While most of the media attention in DC today is focused on the CEO hearings, over in the Cannon Building on The Hill, the American Council on Renewable Energy (ACORE) is holding its long-planned Phase II Renewable Energy National Policy Forum. The big name speakers were former CIA head James Woolsey and New York Times columnist and author Thomas Friedman (we'll cover
The AFVI Show certainly is a corporate conference. The opening session Monday morning was full of sponsor thanking, a promo video from GM, award presentations (from Santa Ana's mayor to Southern California Gas, the Green Award 2007 from AFVI to GM for their "Live Green, Go Yellow" campaign), and simple, industrial-strength platitudes on the excitement and potential the conference represents.
Whenever anyone mentions James Woolsey in an article, they pretty much need to remind the reader that he was once head of the CIA. Well, it's true, but whenever he's been active recently, it's mostly to promote plug-in hybrids or some other green car technology. That's what he was doing in Santa Monica on Sunday, so we'll leave any scary spook stuff out of this report (but we will mention his participation in Sebastian Blanco
In just over a month, the Oklahoma Governor's Conference on Biofuels kicks off in Norman, OK. Representatives of the USDA, the Air Force, ConocoPhilips, various local governments in Oklahoma and Oklahoma State University, among others, will be speaking. The biggest name on the list, though, is James Woolsey, former director of the CIA and now a strong proponent of alternative fuels (maybe you saw him briefly in "Sebastian Blanco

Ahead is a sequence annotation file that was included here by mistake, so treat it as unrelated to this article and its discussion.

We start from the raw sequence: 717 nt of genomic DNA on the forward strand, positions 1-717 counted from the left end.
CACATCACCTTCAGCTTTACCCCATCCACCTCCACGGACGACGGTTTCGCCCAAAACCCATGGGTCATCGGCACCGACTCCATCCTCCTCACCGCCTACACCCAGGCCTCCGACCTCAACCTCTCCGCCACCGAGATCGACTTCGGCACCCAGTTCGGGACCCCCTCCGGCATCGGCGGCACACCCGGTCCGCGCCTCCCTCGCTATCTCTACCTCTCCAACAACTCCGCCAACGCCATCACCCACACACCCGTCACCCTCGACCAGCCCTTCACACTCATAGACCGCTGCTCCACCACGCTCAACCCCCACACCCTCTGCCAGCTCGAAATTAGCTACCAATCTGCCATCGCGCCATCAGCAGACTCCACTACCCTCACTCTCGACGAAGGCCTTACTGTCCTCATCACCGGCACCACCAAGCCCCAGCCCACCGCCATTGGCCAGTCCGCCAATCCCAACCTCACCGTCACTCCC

Exclusive Q&A with Chelsea Sexton about the EV1, why the Prius gets a 'C', and who really killed the electric car
You don't have to spend much time talking with Chelsea Sexton to realize she is passionate about electric vehicles. Sexton has been part of the EV debate that started in the 1990s with the debut of General Motor's first mass-production all-electric vehicle, the EV1. Sexton worked for GM, leasing the EV1 to customers and working on marketing strategies, until late 2001, when she was laid off and GM stopped the EV1 program. The EV1's story is told in the new film "Sebastian Blanco